Blanca Miró used to steal her mother’s and grandmother’s blazers. She’d sneak into their closets at home in Barcelona and emerge with jackets designed by Dries Van Noten and Jean Paul Gaultier, wearing them gleefully and channeling the inherent style born to her family’s matriarchs. Today, as a stylist and fashion entrepreneur, Miró believes that blazers have the ability to “give power to women and make us feel more secure and empowered.” This is one of the main reasons Miró teamed up with fellow Spaniard and designer Maria de la Orden to create a line of made-in-Spain blazers called La Veste (the French term for blazer).
The fledgling label was launched late last year with a collection of very playful jackets. Think bright gingham, animal print, and vibrant stripe. The blazers are oversize—much as one imagines Miró’s grandmother’s might have been—and delightfully detailed with mismatched buttons and mixed fabric. Each blazer is meant to look and feel like something one might have stumbled upon in a vintage shop, or like a handcrafted, homemade garment that’s one of a kind. “We really want our blazers to be the statement pieces in your wardrobe,” Miró explains. “We’re inspired by women who were fearless, yet always sophisticated, in the way they dressed, like Diana Vreeland, Loulou de la Falaise, and Lee Radziwill.”
Aside from those iconic women, plus Miró’s mother and grandmother, Miró and De la Orden have always pointed to each other when asked to name their respective muses. The two became fast friends after meeting six years ago at an event in Barcelona for De la Orden’s own Mau Loa. Back then, De la Orden was working full-time on her brand, and Miró was quickly becoming a well-known influencer, on top of styling for smaller Barcelona brands. They’d reconnect twice a year at Paris Fashion Week; Miró would stay at De la Orden’s home, and they’d spend days and nights discussing potential projects. “We always knew we wanted to create something together,” De la Orden says. “But we weren’t in a hurry. The idea for La Veste happened very naturally last January as we were dressing for the shows.” Miró was having a hard time finding the right jacket to go with her Miu Miu dress and was struck by a sudden thought—why not just make her own?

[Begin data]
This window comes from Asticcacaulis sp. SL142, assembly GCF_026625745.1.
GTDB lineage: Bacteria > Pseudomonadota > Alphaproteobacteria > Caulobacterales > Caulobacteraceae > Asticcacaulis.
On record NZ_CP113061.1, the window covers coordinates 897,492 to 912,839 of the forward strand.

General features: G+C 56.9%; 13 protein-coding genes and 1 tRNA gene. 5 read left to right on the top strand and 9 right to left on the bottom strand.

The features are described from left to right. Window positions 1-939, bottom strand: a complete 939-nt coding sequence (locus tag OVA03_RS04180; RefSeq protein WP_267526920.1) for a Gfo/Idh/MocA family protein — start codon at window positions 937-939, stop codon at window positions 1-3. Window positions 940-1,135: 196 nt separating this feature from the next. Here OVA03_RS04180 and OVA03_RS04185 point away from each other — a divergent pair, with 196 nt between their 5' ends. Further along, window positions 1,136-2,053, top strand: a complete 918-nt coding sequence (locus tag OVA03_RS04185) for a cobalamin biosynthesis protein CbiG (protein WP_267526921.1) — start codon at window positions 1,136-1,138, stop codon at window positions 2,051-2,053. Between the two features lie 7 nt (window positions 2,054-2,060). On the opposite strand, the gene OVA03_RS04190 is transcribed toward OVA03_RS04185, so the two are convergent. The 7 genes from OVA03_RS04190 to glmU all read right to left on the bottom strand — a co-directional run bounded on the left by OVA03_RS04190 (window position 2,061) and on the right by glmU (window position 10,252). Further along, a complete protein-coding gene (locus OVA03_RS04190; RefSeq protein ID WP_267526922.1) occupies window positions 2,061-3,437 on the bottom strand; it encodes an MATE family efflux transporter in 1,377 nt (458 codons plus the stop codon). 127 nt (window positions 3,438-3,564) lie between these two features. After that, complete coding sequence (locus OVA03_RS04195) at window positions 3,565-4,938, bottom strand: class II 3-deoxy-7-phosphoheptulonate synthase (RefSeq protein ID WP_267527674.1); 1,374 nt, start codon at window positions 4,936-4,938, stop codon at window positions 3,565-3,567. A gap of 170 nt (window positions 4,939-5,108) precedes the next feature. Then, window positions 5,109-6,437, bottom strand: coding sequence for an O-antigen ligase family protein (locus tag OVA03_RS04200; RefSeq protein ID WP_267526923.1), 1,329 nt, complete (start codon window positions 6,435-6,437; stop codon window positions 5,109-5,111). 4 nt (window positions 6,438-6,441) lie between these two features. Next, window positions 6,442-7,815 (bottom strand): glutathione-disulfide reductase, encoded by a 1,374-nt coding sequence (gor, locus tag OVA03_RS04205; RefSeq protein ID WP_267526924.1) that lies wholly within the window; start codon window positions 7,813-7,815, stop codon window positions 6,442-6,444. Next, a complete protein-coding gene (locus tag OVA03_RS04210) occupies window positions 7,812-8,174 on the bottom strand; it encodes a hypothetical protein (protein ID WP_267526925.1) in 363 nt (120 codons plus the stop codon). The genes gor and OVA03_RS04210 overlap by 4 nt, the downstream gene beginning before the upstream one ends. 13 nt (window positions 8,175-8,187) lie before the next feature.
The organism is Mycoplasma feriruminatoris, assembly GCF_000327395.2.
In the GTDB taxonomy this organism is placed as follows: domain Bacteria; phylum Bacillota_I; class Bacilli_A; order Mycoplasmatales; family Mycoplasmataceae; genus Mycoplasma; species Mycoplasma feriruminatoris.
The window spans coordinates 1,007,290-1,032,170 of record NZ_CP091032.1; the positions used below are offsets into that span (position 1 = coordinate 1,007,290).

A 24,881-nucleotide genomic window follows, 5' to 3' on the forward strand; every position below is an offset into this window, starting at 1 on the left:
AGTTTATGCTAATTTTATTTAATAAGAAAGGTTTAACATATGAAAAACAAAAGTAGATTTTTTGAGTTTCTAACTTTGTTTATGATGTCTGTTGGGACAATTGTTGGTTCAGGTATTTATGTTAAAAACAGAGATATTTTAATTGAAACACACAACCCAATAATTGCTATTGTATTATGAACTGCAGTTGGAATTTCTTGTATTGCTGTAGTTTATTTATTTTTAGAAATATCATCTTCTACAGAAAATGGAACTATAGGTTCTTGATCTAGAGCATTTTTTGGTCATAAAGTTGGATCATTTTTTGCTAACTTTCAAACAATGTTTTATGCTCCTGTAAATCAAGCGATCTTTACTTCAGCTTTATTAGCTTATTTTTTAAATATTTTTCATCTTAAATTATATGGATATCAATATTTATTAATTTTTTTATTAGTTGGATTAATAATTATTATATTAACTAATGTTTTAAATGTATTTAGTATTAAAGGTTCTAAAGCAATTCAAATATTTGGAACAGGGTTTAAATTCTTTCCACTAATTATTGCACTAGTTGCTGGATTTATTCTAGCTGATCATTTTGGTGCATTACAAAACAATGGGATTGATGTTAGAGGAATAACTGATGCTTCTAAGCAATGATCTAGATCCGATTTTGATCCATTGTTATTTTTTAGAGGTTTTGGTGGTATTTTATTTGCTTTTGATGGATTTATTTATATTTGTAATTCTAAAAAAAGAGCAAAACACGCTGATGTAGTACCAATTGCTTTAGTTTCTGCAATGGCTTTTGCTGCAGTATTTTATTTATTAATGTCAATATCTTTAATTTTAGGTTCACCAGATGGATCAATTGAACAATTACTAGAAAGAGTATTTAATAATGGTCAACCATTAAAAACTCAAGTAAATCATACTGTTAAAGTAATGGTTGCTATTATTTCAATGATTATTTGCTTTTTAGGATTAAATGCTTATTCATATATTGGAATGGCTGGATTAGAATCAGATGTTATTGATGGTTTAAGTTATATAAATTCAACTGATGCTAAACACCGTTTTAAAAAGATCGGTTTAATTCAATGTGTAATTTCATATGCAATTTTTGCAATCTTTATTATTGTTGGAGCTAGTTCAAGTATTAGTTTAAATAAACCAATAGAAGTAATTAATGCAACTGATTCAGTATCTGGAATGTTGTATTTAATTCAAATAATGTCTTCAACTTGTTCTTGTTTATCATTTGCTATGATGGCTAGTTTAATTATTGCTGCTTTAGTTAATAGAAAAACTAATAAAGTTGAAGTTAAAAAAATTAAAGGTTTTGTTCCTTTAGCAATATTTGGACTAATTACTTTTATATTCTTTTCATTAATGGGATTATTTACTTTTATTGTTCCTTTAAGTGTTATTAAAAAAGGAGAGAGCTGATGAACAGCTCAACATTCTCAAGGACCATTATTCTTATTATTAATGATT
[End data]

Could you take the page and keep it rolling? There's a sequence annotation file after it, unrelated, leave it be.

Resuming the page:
“We wanted to design blazers, but nothing typical,” Miró notes. “We want our jackets to be the main statement piece in any wardrobe.” Both Miró and De la Orden are focused on the idea of individuality and carving out a niche for themselves in the increasingly crowded contemporary market. Miró has even cofounded an online platform called Vasquiat, which allows its members to preorder future collections from small, up-and-coming labels such as Chufy, Heimat Atlantica, and, of course, La Veste. The designers hope to continue to push stylish women from around the world in a more playful direction—at least as far as their top coat is concerned. “We wanted to create a strong piece of fashion,” Miró says. “When people think of blazers, they tend to think of it as something buttoned-up or serious. We wanted people to realize the versatility behind a blazer and, most importantly, have fun with it.”